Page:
Use this URL to cite or link to this record in EThOS: http://ethos.bl.uk/OrderDetails.do?uin=uk.bl.ethos.640279
Title: Application of body and seismic trace shape analysis to the exploration of turbidite systems : Eocene Tay Sandstone Member, Gannet South, Central North Sea
Author: Al-Aufi, Yousuf Muhammed Rashid
Awarding Body: University of Edinburgh
Current Institution: University of Edinburgh
Date of Award: 2003
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Abstract:
This project was devoted to the extraction of more quantitative information by integrating the 3D seismic data with the wireline logs and cores from 10 exploration wells drilled through the Tay system, Gannet South, Central North Sea and by introducing the innovative body and seismic trace shape analysis to the interpretation process. The idea of analysing a seismic data based on variation of seismic trace shapes comes from the assumption that changes in lithology, rock properties and fluid content should affect seismic response in not only amplitude but the whole shape of the trace. This project utilizes the pattern recognition capability of the neural network technology to classify the seismic traces based on their shapes. Both supervised and unsupervised classifications were applied on the Gannet South seismic dataset. Maps produced have revealed subtle geological features only expressed in the shape of the seismic trace and thus substantially enhanced the understanding of the sand geometries of the turbidite system and the structural development and evolution of the basin, provided clues to the timing, nature and extent of factors controlling the sediment transport pathways in the area, and helped in the discovery of hydrocarbon pockets previously gone unnoticed. A set of body shape parameters that would enable a distinctive description of different turbidite sand bodies were established. No single parameter is enough to uniquely describe all shapes but a combination of parameters could be used. The study also showed that the normalised polar representation of any shape can be significant for its recognition as well as for matching purposes. Unfortunately, the body shape analysis was hampered by the lack of accepted general turbidite models in the literature as well as inaccessibility to subsurface seismic datasets on which body shape analysis could have been applied in order to use the results as a database.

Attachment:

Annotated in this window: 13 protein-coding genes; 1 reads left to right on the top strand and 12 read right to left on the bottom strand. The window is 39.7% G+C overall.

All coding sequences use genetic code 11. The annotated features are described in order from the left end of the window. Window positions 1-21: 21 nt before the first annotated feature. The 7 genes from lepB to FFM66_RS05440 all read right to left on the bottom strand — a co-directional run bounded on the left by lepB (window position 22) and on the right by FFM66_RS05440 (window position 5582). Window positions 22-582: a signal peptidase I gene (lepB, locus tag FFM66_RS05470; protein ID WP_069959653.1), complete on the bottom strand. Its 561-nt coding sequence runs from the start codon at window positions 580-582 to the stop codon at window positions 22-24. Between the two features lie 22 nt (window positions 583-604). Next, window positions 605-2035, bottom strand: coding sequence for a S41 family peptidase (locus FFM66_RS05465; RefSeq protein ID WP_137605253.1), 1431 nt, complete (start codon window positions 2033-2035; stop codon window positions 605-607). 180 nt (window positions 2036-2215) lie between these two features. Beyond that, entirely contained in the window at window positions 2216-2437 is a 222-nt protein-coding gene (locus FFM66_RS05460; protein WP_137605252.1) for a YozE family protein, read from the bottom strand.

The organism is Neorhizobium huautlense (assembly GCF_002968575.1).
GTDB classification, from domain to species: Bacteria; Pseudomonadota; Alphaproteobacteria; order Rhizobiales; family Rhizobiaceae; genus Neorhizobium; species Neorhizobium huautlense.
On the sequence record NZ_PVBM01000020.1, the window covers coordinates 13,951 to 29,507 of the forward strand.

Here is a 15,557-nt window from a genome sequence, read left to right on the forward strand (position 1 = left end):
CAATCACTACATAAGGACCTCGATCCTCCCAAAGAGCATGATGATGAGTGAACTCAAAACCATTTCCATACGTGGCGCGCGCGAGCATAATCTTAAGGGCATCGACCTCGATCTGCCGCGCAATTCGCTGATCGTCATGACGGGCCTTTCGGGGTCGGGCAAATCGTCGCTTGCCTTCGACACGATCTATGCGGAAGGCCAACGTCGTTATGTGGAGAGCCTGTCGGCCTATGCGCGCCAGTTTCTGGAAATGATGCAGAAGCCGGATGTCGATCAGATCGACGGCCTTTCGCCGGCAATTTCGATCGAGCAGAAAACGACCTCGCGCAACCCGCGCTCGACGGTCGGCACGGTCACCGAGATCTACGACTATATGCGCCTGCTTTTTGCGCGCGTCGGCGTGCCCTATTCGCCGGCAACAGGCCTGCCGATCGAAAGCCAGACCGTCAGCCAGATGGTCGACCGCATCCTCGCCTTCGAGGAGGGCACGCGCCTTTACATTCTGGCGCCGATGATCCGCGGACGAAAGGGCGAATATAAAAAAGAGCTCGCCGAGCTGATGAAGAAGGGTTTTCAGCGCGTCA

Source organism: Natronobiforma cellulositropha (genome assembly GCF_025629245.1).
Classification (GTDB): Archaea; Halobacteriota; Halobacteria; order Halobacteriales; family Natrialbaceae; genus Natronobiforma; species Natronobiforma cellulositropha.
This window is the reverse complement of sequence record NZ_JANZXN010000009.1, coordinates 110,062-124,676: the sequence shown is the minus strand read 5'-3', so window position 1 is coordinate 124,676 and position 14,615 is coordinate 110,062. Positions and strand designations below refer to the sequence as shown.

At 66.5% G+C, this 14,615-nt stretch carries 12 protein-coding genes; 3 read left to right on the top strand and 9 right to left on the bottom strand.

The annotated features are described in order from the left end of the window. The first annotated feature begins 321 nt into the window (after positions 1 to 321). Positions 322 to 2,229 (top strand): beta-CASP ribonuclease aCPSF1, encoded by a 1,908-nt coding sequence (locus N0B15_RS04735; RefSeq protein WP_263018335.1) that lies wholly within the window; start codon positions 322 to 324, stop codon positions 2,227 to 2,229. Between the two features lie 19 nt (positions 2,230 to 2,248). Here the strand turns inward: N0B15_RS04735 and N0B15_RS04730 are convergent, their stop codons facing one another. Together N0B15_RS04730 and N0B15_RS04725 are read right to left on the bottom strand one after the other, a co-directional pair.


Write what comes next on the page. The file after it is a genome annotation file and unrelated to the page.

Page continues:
Supervisor: Not available Sponsor: Not available
Qualification Name: Thesis (Ph.D.) Qualification Level: Doctoral
EThOS ID: uk.bl.ethos.640279  DOI: Not available
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